Every livestock farmer should strive for optimal productivity while keeping the cost of production in check. Fundamentally, productivity depends on the functionality and performance of the animal, the environmental characteristics, prevailing conditions, and the management regime.
In essence, this means the animal’s genetic abilities can be influenced by its environment and human manipulation. Moreover, the production efficiency of any livestock enterprise is directly linked to the efficiency of livestock selection. To maximise productivity, a livestock farmer should establish breeding objectives and goals, and implement a selection process that will meet the set objectives.
The purpose of livestock selection and breeding amongst others is to improve herd or flock productivity, for example, by targeting higher conception and birth rates, higher growth rates and weight gains to meet market demands, and ultimately, increase farm income.
There are several factors that hinder livestock improvement, and these amongst others include:
• High costs and availability of improved breeding animals (bulls, rams, bucks, cows, ewes and does) that pose a challenge to many farmers.
• Uncontrolled breeding practices: absence of selection, inbreeding, delayed castrations, and uncontrolled mating especially in communal areas.
• Absence of livestock breeding and performance records: with no records, it is difficult to trace or monitor livestock performance; these include breeding dates, birth weight, pregnancy, weaning weight, market weight, calving interval, etc.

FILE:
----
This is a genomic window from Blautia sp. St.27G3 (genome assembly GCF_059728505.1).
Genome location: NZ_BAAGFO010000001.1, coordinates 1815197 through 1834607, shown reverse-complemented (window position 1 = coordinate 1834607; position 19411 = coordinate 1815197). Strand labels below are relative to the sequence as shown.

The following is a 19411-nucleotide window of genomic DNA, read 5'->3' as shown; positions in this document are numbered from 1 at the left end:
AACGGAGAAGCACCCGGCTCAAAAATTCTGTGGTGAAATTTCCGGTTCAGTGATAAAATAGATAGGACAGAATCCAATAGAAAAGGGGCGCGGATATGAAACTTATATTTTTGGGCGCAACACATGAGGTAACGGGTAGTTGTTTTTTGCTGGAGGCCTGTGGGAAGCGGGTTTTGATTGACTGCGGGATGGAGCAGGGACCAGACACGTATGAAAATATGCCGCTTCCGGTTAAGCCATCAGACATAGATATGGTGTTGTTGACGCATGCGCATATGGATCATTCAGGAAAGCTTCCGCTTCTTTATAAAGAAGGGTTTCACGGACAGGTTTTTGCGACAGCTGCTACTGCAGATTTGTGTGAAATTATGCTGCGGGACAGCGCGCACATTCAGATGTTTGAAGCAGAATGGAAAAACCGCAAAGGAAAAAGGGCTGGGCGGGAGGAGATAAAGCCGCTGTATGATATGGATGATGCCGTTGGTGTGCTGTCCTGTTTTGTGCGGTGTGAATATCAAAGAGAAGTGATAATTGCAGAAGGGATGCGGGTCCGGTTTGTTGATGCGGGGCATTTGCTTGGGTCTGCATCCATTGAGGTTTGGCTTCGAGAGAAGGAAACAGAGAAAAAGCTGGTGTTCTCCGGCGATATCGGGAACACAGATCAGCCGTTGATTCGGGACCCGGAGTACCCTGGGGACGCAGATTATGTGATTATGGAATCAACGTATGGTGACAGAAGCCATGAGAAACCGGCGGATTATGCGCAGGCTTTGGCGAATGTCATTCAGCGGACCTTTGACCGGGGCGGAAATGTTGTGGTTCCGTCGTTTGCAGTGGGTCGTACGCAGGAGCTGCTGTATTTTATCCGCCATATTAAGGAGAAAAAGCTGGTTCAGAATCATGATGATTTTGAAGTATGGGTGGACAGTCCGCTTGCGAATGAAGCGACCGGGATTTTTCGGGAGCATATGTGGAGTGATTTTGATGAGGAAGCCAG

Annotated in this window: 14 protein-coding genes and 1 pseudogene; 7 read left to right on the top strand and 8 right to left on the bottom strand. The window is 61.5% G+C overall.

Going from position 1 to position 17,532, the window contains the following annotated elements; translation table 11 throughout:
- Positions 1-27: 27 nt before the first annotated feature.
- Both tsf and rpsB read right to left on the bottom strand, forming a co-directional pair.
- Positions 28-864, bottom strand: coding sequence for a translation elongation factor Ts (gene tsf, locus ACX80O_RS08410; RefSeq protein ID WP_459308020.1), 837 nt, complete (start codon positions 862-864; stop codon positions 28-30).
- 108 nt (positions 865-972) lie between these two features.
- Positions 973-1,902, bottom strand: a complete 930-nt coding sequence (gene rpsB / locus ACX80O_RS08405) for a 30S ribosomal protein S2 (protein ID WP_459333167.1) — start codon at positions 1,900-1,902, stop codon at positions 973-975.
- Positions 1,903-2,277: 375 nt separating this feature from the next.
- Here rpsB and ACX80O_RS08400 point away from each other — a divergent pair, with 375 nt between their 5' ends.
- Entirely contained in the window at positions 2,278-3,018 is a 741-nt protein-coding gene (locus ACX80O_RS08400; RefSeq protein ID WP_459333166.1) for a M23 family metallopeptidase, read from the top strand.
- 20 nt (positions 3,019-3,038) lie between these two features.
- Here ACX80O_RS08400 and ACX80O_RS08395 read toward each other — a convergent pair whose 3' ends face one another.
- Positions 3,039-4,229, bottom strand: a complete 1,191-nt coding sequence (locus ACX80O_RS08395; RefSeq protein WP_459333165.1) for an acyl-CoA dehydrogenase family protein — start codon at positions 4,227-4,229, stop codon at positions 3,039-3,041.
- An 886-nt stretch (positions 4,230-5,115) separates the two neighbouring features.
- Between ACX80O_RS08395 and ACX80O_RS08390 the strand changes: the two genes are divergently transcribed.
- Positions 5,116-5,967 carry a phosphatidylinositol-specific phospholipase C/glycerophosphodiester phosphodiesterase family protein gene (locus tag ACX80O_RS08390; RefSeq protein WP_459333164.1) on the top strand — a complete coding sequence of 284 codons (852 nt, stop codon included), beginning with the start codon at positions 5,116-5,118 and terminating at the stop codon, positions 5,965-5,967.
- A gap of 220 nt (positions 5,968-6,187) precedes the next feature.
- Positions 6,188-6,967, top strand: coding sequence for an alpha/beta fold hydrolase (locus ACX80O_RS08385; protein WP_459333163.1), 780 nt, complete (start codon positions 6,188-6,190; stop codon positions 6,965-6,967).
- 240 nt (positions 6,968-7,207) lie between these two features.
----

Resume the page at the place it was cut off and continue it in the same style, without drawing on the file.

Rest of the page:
• Lack of skills, knowledge, and access to livestock breeding information especially for upcoming farmers makes it difficult for them to adopt contemporary livestock improvement practices.
• Unfavourable climatic and environmental conditions such as drought, floods, and extreme temperatures negatively affect livestock performance in terms of feed intake, breeding, and reproduction for example.
Selection is key to optimal livestock performance, and the objective is to retain and maintain superior breeding materials that will pass the most desired traits onto future generations.
To achieve that, three common approaches can be used in combination to complement each other to help the farmer make a well-informed decision to achieve the desired breeding goals:
Visual assessment (phenotypic): this type of selection is based on descriptive standards set to identify an ideal animal based on its physical soundness, for example, the body conformation, posture, frame size, muscling etc. Genetic assessment (genotypic): This assessment is based on known inherited characteristics, which are influenced by the animal’s genotype. This is done by advanced genetic evaluation methods such as Estimated Breeding Value (EBV) or Expected Progeny Difference (EPD) amongst others.
Classing and culling (visual and history): this is a visual assessment of the animal, and the use of its performance history by looking at attributes such as the calving interval, birth defects or abortions, retained placentas, and prolapses amongst others.
When it comes to the selection of livestock breeds, farmers need to consider the environmental conditions and individual management abilities to ensure that animals’ performance potential is not compromised by the environment, or by weaknesses in the management regime.
To this end, what is expected is a productive and adaptive animal, and the management should complement this objective by fulfilling the animal requirements in terms of health and nutrition, and general animal welfare practices.
* Erastus Ngaruka is Agribank’s technical advisor: Livestock and Rangeland Management